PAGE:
All pregnant and birthing people deserve to be treated with loving, patient-centered care.
I was fortunate enough to meet a woman who absolutely changed my life. And so when we talk about my wife Kira, we’re talking about sunshine personified. We’re talking about a woman who raised cars, who ran marathons, who spoke five languages fluently, and really challenged me to be a better man in every single aspect of my life. I’ve always wanted to be a father. And so I was ecstatic when we found that we were welcoming our son Charles V in September 2014. Kira and I always talked about how cool it would be to have back-to-back boys who would grow up being rambunctious best friends.
We were absolutely over the moon when we found out we were welcoming our second son, Langston, in April 2016.
The painful irony is that, as a father and as a husband, you want the best for your family. You want the best for your wife. So we made the decision to give birth at Cedars Sinai Medical Center in Los Angeles because it was our understanding that this hospital had what was supposed to be a sterling reputation, particularly in the area of obstetrics and delivery.
On April 12th, 2016, we walked into [the hospital] on what we expected to be the happiest day of our lives and walked straight into a nightmare. It’s important to understand that throughout Kira’s entire pregnancy, she was not only in good health, she was in exceptional health. All signs pointed to both her and Langston being extremely healthy. So at our doctor’s recommendation, we went in for a routine scheduled C-section. Langston was born perfectly healthy—10 fingers, 10 toes, and we were overwhelmed with joy welcoming this tremendous gift into our lives.
Shortly after birth, we were taken back to recovery, which is standard in a cesarean delivery. Kira was resting. I was watching her rest and Langston was in the incubator. And I was just soaking in the pride of being a father for the second time. Our family was finally complete.
Then things began to take a turn for the worst. As I’m sitting there watching Kira rest, the catheter coming from her bedside began to turn pink with blood. This is around four o’clock in the afternoon. I brought it to the attention of the doctors and staff and they examined Kira physically. They took her vitals. They drew blood and they did an ultrasound. And very early on, they could see that her abdomen is beginning to fill with fluid. They ordered a CT scan. It was supposed to be performed … immediately.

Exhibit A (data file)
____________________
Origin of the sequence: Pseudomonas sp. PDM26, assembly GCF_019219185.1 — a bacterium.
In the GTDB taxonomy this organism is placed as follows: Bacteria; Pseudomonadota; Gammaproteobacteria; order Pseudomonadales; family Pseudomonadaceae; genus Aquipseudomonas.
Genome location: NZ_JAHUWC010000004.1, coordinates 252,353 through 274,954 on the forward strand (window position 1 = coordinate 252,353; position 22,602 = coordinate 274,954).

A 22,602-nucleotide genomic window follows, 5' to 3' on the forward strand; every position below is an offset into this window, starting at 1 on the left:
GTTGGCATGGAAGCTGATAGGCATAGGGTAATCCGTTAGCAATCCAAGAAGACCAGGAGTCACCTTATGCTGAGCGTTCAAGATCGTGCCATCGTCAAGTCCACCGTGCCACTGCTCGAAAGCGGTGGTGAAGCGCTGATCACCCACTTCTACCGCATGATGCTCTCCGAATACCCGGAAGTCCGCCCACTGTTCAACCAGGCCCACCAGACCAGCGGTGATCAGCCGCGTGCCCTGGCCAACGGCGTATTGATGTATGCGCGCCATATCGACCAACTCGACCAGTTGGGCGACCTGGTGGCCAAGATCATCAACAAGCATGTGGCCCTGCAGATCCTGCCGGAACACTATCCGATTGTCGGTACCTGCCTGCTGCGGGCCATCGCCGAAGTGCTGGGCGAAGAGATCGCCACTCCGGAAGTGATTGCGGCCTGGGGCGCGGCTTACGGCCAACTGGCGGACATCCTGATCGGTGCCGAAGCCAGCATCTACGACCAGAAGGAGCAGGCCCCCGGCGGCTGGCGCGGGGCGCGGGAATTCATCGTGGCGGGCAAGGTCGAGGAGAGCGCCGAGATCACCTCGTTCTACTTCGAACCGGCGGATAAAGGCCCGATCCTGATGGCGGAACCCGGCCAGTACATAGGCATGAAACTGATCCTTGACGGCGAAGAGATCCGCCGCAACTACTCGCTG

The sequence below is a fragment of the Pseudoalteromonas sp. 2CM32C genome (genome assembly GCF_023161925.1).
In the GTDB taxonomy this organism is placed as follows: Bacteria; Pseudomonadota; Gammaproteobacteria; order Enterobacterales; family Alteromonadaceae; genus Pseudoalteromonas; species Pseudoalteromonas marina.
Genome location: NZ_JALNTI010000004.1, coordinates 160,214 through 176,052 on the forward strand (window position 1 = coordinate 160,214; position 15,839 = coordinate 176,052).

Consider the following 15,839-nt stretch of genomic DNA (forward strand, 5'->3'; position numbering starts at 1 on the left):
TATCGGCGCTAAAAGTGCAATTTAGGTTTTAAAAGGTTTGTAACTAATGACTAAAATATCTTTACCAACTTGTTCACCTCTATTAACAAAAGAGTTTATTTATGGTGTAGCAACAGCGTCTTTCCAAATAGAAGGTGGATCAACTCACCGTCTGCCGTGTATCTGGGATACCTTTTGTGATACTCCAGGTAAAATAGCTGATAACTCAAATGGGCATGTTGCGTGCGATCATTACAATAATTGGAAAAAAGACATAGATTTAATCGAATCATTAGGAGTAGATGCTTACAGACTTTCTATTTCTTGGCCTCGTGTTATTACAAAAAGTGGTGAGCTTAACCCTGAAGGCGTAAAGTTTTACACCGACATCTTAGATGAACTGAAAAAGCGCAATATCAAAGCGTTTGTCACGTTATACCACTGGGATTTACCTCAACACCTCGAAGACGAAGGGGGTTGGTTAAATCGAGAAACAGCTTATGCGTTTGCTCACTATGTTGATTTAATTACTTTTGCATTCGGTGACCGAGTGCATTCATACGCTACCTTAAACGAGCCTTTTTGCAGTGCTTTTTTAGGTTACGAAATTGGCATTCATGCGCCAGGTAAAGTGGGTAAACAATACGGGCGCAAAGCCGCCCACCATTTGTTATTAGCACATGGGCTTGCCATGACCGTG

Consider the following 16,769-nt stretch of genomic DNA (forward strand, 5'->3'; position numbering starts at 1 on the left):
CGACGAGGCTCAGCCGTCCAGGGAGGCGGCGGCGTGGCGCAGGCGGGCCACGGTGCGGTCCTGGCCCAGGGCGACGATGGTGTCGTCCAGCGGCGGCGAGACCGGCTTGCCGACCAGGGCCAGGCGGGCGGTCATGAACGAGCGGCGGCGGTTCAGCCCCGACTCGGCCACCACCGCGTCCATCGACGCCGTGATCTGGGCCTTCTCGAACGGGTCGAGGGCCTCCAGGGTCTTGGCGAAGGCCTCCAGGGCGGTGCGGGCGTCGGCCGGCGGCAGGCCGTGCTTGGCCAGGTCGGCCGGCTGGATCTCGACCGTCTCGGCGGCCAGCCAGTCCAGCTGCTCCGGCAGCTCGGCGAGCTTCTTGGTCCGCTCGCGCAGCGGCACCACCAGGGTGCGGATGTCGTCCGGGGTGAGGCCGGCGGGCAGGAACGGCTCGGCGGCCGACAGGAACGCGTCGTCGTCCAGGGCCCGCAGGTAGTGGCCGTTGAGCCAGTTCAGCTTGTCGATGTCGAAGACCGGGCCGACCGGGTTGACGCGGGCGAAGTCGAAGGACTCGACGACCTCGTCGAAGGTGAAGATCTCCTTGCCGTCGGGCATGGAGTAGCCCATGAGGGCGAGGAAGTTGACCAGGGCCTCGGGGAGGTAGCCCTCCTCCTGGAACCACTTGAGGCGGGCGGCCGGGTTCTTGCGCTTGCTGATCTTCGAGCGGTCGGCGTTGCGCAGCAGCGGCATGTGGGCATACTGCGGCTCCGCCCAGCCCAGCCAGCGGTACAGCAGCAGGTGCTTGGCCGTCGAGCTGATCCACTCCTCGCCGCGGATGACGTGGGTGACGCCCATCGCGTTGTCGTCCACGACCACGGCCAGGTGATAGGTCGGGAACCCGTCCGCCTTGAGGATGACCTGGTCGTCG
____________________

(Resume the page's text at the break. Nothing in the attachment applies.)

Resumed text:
Five o’clock came. No CT scan. Six o’clock came, seven o’clock came. No scan. By seven o’clock, my wife is shivering uncontrollably because she’s losing so much blood. Eight o’clock comes. No scans. I’m begging and pleading, “Please do something! Help her!” At around nine o’clock, I pulled a nurse aside and I asked her to, “Please help me. My wife isn’t doing well. She’s weak. She’s in pain. She’s losing color. Please help me.”
And she responded to me, “Sir, your wife just isn’t a priority right now.”
Your wife isn’t a priority.
Ten o’clock came. 11 o’clock came. And it wasn’t until after 12:30 AM that they finally made the decision to take Kira back for surgery. When they opened her up, there were three and a half liters of blood in my wife’s abdomen from where she’d been allowed to bleed and suffer needlessly for 10 hours.
Cries for help fell on deaf ears.
As I said when I was here in 2018, in support of the Preventing Maternal Deaths Act—and I’m gonna say it again—you’re gonna hear from brilliant people, many of whom I look up to tremendously. And they’re gonna tell you about the statistics. But there’s no statistic that can quantify what it’s like to tell an 18 month old that his mommy’s never coming home. There’s no point in your data collection that can begin to measure the impact of what it is like to try to explain to a son who will never know his mother just how amazing she is.
I’m going to share with this committee a harsh truth: For all the wonderful work that you’re doing. You cannot legislate compassion. It was lack of compassion and lack of humanity that failed my wife and is failing Black mothers time and time again.
It was not my wife’s race that was a risk factor. She did everything right. It was racism. That was the risk factor. We must do better.